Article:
People Are Covering Live Beetles In Jewels To Use As Jewelry
They're pinned on a gold chain so they can't escape 😱
Colorful pins and brooches have been making a comeback lately — but there’s one trend in Mexico that’s more creepy than cute.
Enter the maquech: a rhinestone-encrusted beetle glued to a tiny metal leash with a pin at the end. It works the same way as a regular brooch, but it’s alive.
Available in an array of different styles, the “live jewelry” is made from large, flightless beetles most commonly found in South America and Mexico. The metal chain forces the beetle to stay on whatever he’s pinned to, and the thick stones glued onto his back weigh him down.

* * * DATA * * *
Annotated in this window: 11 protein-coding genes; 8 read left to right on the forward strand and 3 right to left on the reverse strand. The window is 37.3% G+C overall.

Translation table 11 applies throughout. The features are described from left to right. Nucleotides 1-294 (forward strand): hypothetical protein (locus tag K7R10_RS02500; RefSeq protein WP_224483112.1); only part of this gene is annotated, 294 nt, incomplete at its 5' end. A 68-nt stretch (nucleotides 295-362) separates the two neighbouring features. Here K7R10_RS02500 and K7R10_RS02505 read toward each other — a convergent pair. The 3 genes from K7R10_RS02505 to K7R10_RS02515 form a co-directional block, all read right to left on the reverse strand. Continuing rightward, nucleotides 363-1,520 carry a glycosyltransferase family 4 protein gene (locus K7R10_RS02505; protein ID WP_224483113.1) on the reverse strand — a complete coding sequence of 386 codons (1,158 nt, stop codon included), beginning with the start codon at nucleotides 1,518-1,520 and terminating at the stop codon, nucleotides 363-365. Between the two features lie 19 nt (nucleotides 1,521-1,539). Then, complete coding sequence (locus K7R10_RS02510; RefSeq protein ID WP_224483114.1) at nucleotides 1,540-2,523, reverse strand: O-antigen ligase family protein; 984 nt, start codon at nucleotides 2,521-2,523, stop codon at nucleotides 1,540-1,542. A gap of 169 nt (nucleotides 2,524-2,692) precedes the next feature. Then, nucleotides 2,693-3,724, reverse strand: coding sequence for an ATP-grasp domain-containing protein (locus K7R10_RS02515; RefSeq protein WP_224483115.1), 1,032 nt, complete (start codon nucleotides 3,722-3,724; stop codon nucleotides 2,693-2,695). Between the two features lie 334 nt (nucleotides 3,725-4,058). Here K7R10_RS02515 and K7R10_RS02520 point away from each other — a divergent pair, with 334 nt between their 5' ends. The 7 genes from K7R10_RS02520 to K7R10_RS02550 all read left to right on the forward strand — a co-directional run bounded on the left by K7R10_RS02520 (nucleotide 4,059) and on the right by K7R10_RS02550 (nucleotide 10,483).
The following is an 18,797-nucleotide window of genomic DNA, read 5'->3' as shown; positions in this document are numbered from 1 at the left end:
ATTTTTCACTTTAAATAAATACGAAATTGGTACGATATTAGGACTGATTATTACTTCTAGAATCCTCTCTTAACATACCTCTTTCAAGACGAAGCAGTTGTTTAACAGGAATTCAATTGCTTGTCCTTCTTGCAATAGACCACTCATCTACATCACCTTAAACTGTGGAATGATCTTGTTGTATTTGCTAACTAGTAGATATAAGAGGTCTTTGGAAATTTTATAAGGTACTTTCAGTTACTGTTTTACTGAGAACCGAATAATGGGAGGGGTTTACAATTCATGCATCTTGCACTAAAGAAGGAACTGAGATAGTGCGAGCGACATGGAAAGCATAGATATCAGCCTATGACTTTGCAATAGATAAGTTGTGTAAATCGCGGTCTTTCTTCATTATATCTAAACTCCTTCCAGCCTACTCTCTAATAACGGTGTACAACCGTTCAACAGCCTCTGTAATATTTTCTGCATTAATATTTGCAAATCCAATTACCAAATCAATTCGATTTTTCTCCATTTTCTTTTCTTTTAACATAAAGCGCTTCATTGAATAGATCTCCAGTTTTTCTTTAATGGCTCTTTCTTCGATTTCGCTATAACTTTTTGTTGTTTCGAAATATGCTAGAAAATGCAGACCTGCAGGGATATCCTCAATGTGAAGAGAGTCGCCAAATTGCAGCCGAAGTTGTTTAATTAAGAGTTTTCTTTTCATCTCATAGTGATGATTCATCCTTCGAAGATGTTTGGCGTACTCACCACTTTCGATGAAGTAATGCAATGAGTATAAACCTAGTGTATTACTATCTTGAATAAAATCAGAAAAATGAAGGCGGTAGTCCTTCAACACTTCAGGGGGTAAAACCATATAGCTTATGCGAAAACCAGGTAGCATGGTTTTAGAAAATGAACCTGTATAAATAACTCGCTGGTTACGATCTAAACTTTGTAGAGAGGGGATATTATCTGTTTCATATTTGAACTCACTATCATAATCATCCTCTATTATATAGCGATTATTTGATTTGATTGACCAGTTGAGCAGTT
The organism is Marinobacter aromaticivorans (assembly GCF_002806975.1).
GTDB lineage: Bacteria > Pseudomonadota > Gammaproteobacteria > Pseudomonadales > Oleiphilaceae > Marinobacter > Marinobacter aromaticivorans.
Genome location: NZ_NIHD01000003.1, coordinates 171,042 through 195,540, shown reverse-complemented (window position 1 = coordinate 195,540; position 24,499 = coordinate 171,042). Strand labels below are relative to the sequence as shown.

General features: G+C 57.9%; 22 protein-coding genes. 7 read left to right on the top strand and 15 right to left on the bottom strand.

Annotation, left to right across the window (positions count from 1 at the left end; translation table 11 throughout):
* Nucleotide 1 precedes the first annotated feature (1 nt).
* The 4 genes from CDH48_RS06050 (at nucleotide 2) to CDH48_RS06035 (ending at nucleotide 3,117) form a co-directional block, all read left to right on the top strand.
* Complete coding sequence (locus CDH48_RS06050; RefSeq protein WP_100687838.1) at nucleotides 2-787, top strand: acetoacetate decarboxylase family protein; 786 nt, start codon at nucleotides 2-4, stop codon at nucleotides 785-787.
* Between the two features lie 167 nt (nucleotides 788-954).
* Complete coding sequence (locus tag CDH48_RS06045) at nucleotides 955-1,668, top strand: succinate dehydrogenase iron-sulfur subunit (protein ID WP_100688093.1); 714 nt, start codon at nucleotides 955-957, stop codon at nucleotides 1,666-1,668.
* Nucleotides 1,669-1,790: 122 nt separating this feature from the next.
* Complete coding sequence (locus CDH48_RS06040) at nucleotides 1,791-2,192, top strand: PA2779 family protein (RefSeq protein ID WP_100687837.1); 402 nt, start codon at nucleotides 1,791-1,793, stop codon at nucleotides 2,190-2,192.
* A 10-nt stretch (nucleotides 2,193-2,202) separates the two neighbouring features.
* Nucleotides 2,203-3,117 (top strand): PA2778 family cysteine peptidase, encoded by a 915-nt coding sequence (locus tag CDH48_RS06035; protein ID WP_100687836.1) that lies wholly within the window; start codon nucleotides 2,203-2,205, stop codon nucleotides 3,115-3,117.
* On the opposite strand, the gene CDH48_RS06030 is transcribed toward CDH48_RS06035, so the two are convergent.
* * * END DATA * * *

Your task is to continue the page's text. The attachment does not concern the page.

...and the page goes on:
While this hardy species of beetle can live up to four years, it’s likely they don’t survive more than a few months — if that — as a brooch due to stress and lack of proper care.
The popularity of these sad brooches dates back to the 1980s, when they first began popping up in tourist shops around Yucatán, Mexico. They’re said to have originated from an ancient legend, where a princess’ forbidden lover was magically turned into a sparkling beetle so she could still have him near after he was sentenced to death.
But some argue the tale is nothing but a marketing ploy.
In shops, the blinged-up beetles are most often kept in large plastic bins before being sold to tourists for around $10. While there is very little information available on wild populations of maquechs, the fact that they’re regularly poached from their homes to be made into a product isn’t a good sign.
If you’re ever visiting the Yucatán and spot maquechs for sale, remember that these animals are much better off in the wild where they belong — free of chains and glittery stones.